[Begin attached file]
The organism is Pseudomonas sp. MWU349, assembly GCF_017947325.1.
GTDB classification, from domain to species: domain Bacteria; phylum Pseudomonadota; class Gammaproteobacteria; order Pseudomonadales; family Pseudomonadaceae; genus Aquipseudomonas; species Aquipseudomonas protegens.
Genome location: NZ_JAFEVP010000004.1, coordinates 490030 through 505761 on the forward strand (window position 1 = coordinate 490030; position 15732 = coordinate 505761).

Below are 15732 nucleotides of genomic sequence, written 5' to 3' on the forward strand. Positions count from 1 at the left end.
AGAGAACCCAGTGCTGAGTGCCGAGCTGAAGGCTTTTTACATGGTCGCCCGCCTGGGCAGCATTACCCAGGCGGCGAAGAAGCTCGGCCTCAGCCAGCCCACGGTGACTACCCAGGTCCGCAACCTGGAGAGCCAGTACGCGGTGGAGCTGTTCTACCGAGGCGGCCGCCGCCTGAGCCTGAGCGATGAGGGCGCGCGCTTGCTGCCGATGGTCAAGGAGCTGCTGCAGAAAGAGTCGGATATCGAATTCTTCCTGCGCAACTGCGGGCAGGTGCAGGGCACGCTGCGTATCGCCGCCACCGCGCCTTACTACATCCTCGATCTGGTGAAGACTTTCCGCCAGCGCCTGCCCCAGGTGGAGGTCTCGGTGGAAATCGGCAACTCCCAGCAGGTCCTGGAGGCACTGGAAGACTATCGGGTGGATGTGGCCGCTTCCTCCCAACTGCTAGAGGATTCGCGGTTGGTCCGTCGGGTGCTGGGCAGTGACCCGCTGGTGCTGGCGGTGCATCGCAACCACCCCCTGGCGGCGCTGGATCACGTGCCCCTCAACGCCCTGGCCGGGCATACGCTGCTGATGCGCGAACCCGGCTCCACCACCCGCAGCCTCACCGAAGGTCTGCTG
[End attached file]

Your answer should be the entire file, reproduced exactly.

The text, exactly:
The organism is Pseudomonas sp. MWU349, assembly GCF_017947325.1.
GTDB classification, from domain to species: domain Bacteria; phylum Pseudomonadota; class Gammaproteobacteria; order Pseudomonadales; family Pseudomonadaceae; genus Aquipseudomonas; species Aquipseudomonas protegens.
Genome location: NZ_JAFEVP010000004.1, coordinates 490030 through 505761 on the forward strand (window position 1 = coordinate 490030; position 15732 = coordinate 505761).

Below are 15732 nucleotides of genomic sequence, written 5' to 3' on the forward strand. Positions count from 1 at the left end.
AGAGAACCCAGTGCTGAGTGCCGAGCTGAAGGCTTTTTACATGGTCGCCCGCCTGGGCAGCATTACCCAGGCGGCGAAGAAGCTCGGCCTCAGCCAGCCCACGGTGACTACCCAGGTCCGCAACCTGGAGAGCCAGTACGCGGTGGAGCTGTTCTACCGAGGCGGCCGCCGCCTGAGCCTGAGCGATGAGGGCGCGCGCTTGCTGCCGATGGTCAAGGAGCTGCTGCAGAAAGAGTCGGATATCGAATTCTTCCTGCGCAACTGCGGGCAGGTGCAGGGCACGCTGCGTATCGCCGCCACCGCGCCTTACTACATCCTCGATCTGGTGAAGACTTTCCGCCAGCGCCTGCCCCAGGTGGAGGTCTCGGTGGAAATCGGCAACTCCCAGCAGGTCCTGGAGGCACTGGAAGACTATCGGGTGGATGTGGCCGCTTCCTCCCAACTGCTAGAGGATTCGCGGTTGGTCCGTCGGGTGCTGGGCAGTGACCCGCTGGTGCTGGCGGTGCATCGCAACCACCCCCTGGCGGCGCTGGATCACGTGCCCCTCAACGCCCTGGCCGGGCATACGCTGCTGATGCGCGAACCCGGCTCCACCACCCGCAGCCTCACCGAAGGTCTGCTG